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Developing Training Algorithms for Convolutional Neural Networks

During the last decades several visual recognition problems have been investigated. Image processing permits for example face detection, face recognition, facial expression analysis, car detection, optical character recognition, or hand written digit recognition. Neural networks (NN) have been found almost unavoidable in pattern recognition. In fact recognition systems are more efficient when they focus on learning techniques.   LeCun proposed convolutional neural networks (CNN) which are NN with three key architectural ideas: local receptive fields, weight sharing, and sub-sampling in the spatial domain. Networks are designed for the recognition of two-dimensional visual patterns. CNN have many strengths. Firstly, feature extraction…

Visual Perception with Deep Learning

A long-term goal of Machine Learning research is to solve highly complex “intelligent” tasks, such as visual perception auditory perception, and language understanding. To reach that goal, the ML community must solve two problems: the Deep Learning Problem, and the Partition Function Problem.   There is considerable theoretical and empirical evidence that complex tasks, such as invariant object recognition in vision, require “deep” architectures, composed of multiple layers of trainable non-linear modules. The Deep Learning Problem is related to the difficulty of training such deep architectures.   Several methods have recently been proposed to train (or pre-train) deep architectures in…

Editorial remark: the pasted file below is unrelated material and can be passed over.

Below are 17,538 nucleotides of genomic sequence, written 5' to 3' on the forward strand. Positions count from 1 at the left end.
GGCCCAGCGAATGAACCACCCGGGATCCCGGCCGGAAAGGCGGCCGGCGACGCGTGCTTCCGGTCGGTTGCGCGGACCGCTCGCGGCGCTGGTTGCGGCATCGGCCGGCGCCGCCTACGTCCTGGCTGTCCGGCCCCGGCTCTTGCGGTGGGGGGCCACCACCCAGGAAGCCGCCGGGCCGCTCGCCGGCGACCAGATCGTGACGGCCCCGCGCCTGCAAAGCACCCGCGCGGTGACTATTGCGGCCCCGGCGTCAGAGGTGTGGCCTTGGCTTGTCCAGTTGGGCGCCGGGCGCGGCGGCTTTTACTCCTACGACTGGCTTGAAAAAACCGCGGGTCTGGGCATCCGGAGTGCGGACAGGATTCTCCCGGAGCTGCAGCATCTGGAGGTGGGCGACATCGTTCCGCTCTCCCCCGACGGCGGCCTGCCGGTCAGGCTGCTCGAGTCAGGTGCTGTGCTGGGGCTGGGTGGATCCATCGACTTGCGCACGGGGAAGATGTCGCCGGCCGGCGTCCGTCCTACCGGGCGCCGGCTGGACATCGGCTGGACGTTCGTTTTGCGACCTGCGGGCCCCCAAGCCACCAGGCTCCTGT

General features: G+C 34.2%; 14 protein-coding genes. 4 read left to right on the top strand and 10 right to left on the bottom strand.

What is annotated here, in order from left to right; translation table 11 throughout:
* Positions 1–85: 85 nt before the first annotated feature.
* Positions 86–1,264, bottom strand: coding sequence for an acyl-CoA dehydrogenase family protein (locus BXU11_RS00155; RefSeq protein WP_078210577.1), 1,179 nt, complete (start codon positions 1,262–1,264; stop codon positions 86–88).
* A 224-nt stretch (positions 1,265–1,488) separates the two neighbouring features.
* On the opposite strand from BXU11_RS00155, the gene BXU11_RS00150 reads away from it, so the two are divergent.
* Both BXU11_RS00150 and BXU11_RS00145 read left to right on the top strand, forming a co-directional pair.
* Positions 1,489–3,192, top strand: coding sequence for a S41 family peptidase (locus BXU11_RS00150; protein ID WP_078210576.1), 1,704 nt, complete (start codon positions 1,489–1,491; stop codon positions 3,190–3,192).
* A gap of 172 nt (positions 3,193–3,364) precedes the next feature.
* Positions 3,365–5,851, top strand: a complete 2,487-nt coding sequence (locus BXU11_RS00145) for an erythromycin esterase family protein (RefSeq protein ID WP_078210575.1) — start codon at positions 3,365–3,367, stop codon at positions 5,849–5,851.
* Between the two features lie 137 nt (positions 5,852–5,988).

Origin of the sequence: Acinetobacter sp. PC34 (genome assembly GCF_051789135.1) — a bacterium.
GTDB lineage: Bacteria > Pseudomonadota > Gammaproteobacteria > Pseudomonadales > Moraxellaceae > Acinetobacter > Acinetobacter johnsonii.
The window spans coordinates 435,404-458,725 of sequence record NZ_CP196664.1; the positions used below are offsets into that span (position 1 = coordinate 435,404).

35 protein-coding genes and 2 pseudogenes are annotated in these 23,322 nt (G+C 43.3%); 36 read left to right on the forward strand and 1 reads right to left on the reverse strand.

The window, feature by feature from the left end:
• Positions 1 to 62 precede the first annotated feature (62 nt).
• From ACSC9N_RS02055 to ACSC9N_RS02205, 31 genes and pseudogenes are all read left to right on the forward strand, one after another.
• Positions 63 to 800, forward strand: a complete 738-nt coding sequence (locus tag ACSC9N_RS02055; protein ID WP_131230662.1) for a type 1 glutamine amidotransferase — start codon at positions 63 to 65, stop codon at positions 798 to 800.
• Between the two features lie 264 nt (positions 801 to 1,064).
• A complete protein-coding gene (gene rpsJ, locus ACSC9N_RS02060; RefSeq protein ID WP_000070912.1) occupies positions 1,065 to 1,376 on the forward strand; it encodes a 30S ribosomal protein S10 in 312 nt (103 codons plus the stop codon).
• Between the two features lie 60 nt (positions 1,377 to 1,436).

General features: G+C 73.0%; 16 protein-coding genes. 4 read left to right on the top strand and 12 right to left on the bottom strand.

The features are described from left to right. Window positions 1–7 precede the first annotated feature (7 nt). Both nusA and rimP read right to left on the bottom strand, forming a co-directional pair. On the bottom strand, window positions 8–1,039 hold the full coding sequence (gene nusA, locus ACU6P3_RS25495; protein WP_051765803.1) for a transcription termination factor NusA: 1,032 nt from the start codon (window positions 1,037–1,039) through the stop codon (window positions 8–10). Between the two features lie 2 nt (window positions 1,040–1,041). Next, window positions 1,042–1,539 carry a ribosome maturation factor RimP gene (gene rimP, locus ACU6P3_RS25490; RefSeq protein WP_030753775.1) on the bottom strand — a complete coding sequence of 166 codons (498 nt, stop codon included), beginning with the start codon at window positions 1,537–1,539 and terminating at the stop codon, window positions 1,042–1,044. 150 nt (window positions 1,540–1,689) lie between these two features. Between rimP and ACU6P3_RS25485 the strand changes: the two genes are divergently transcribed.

Recent Developments in Deep Learning

Deep networks can be learned efficiently from unlabeled data. The layers of representation are learned one at a time using a simple learning module that has only one layer of latent variables. The values of the latent variables of one module form the data for training the next module. Although deep networks have been quite successful for tasks such as object recognition, information retrieval, and modeling motion capture data, the simple learning modules do not have multiplicative interactions which are very useful for some types of data.   The talk will show how to introduce multiplicative interactions into the basic…

Bay Area Vision Meeting: Unsupervised Feature Learning and Deep Learning

Despite machine learning’s numerous successes, applying machine learning to a new problem usually means spending a long time hand-designing the input representation for that specific problem. This is true for applications in vision, audio, text/NLP, and other problems. To address this, researchers have recently developed “unsupervised feature learning” and “deep learning” algorithms that can automatically learn feature representations from unlabeled data, thus bypassing much of this time-consuming engineering. Building on such ideas as sparse coding and deep belief networks, these algorithms can exploit large amounts of unlabeled data (which is cheap and easy to obtain) to learn a good feature…

O’Reilly Webcast: Deep Learning – The Biggest Data Science Breakthrough of the Decade